That's what helps me come to terms with the idea of death anyway--that we are so incredibly lucky to even be here. I want to live each day to the fullest and not spend time dwelling on death simply because of that.

I think it's normal to worry about death, but I think if it consumes you to where you are spending time dwelling on it instead of enjoying life, then it might be time to go and talk to someone about it. I also find that engaging in activities that reduce anxiety like yoga and meditation help (basically I go and go these things when unwanted thoughts pop up and it helps them go away or at the very least,helps me deal with them better and put them in their place.) I also agree with morondog, if you waste every day feeling sad and scared about death, you aren't really living and in a way, you are already dead. I love the line in the Shawshank Redemption--"I guess it comes down to a simple choice, get busy living or get busy dying."

I'm so sorry you are struggling with all of this, Vosur, and I hope it gets better for you Hug

"Let the waters settle and you will see the moon and stars mirrored in your own being." -Rumi
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12-03-2016, 09:48 AM
RE: How can I ever be at peace with death?
Vosur, watch this.





It's difficult to travel through this one life we get and not get poetic about it and sad that some day it will end. But I think about the universe and how my chemicals will always part of the universal system. Our bodies, in some sense don't die, the chemicals are simply rearranged and scattered elsewhere.

I don't think of death as being dead. I think of it as not existing. Someday I won't exist. I didn't exist for 14 billion years

I love this too.

You want a physicist to speak at your funeral. You want the physicist to talk to your grieving family about the conservation of energy, so they will understand that your energy has not died. You want the physicist to remind your sobbing mother about the first law of thermodynamics; that no energy gets created in the universe, and none is destroyed. You want your mother to know that all your energy, every vibration, every Btu of heat, every wave of every particle that was her beloved child remains with her in this world. You want the physicist to tell your weeping father that amid energies of the cosmos, you gave as good as you got.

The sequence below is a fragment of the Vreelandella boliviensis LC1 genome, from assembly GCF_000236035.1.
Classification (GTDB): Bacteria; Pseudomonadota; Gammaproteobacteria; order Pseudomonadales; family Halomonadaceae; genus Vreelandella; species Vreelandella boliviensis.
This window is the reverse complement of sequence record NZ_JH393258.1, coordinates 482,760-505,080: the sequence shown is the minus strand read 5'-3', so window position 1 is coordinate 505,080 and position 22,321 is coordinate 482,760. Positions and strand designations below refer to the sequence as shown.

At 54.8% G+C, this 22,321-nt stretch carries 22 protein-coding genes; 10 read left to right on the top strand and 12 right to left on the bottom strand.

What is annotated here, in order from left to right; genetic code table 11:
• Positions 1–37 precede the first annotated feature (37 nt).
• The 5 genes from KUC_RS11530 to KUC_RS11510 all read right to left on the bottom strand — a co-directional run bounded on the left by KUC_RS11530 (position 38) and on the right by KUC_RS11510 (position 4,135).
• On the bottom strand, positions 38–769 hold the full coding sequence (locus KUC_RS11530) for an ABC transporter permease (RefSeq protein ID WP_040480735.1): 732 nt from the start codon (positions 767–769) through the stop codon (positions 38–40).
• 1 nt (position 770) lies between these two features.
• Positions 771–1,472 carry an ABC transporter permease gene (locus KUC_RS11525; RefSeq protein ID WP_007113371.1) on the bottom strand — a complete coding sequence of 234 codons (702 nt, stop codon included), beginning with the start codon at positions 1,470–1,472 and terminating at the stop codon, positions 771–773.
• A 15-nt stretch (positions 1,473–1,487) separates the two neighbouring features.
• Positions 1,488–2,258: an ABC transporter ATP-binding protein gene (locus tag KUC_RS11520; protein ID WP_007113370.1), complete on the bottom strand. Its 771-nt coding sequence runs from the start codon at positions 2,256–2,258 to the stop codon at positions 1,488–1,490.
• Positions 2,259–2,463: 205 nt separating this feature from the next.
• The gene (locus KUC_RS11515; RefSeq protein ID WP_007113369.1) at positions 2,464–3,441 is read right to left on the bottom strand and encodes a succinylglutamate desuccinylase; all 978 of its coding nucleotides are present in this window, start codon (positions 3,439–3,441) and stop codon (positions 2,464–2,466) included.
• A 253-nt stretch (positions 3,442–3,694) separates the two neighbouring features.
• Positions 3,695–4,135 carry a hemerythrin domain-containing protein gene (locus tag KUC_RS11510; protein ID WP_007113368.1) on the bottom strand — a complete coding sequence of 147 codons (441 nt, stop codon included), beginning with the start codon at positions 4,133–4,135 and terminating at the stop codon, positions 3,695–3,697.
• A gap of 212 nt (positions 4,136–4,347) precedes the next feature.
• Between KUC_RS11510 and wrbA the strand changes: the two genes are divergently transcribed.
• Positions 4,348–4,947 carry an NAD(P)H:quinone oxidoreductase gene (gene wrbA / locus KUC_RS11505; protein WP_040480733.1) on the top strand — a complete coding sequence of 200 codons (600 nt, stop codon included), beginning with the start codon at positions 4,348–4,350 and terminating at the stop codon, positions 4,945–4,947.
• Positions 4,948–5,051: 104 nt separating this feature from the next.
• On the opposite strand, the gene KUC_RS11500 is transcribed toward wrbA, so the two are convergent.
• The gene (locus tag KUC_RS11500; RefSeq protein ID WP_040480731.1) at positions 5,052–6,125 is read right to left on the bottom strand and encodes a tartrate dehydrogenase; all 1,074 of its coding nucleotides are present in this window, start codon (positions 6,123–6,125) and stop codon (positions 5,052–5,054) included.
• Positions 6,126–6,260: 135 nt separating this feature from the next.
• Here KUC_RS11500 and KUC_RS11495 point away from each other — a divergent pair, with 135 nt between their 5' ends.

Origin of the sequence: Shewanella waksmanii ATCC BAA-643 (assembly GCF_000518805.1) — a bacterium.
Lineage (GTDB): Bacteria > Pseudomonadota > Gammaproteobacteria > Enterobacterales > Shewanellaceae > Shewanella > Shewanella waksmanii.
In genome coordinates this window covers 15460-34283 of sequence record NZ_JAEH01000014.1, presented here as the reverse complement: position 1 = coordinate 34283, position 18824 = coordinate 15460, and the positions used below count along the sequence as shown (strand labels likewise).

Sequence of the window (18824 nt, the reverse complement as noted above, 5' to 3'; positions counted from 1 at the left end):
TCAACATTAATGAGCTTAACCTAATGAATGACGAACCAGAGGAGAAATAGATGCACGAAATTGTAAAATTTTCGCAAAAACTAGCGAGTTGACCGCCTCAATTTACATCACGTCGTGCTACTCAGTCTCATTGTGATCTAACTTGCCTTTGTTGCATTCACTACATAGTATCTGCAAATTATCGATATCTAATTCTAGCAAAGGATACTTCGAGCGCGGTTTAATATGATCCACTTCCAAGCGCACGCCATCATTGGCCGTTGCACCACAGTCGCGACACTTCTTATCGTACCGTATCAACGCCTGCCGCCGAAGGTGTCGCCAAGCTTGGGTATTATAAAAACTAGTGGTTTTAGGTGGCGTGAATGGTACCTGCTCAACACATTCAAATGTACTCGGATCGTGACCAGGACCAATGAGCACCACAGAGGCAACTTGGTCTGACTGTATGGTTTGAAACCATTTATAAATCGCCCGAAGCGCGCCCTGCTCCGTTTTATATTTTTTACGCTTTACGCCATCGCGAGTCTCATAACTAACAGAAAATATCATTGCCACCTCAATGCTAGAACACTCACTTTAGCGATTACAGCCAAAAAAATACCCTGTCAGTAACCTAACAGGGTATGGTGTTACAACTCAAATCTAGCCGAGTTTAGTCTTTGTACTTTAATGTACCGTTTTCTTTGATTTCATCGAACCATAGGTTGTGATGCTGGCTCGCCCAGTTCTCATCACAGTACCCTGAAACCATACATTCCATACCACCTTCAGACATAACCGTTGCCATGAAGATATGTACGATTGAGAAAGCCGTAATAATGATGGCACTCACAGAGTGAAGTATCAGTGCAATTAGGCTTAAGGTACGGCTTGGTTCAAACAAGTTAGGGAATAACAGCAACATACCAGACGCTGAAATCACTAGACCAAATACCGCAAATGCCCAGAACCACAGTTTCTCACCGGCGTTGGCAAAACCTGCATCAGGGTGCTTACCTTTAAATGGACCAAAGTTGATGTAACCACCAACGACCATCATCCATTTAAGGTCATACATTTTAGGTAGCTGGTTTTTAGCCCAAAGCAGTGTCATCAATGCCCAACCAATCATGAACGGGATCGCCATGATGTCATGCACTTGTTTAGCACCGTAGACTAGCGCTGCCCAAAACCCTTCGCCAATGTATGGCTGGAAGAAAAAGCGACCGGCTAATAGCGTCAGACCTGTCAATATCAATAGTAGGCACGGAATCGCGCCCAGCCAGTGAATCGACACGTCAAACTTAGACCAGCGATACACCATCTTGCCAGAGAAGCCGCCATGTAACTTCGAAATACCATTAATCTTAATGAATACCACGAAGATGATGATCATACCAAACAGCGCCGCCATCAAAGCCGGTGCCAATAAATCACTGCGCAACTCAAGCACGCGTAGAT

And at one point you'd hope that the physicist would step down from the pulpit and walk to your brokenhearted spouse there in the pew and tell him that all the photons that ever bounced off your face, all the particles whose paths were interrupted by your smile, by the touch of your hair, hundreds of trillions of particles, have raced off like children, their ways forever changed by you. And as your widow rocks in the arms of a loving family, may the physicist let her know that all the photons that bounced from you were gathered in the particle detectors that are her eyes, that those photons created within her constellations of electromagnetically charged neurons whose energy will go on forever.

And the physicist will remind the congregation of how much of all our energy is given off as heat. There may be a few fanning themselves with their programs as he says it. And he will tell them that the warmth that flowed through you in life is still here, still part of all that we are, even as we who mourn continue the heat of our own lives.

And you'll want the physicist to explain to those who loved you that they need not have faith; indeed, they should not have faith. Let them know that they can measure, that scientists have measured precisely the conservation of energy and found it accurate, verifiable and consistent across space and time. You can hope your family will examine the evidence and satisfy themselves that the science is sound and that they'll be comforted to know your energy's still around. According to the law of the conservation of energy, not a bit of you is gone; you're just less orderly. Amen.

-Aaron Freeman.

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Stigmatical in making, worse in mind.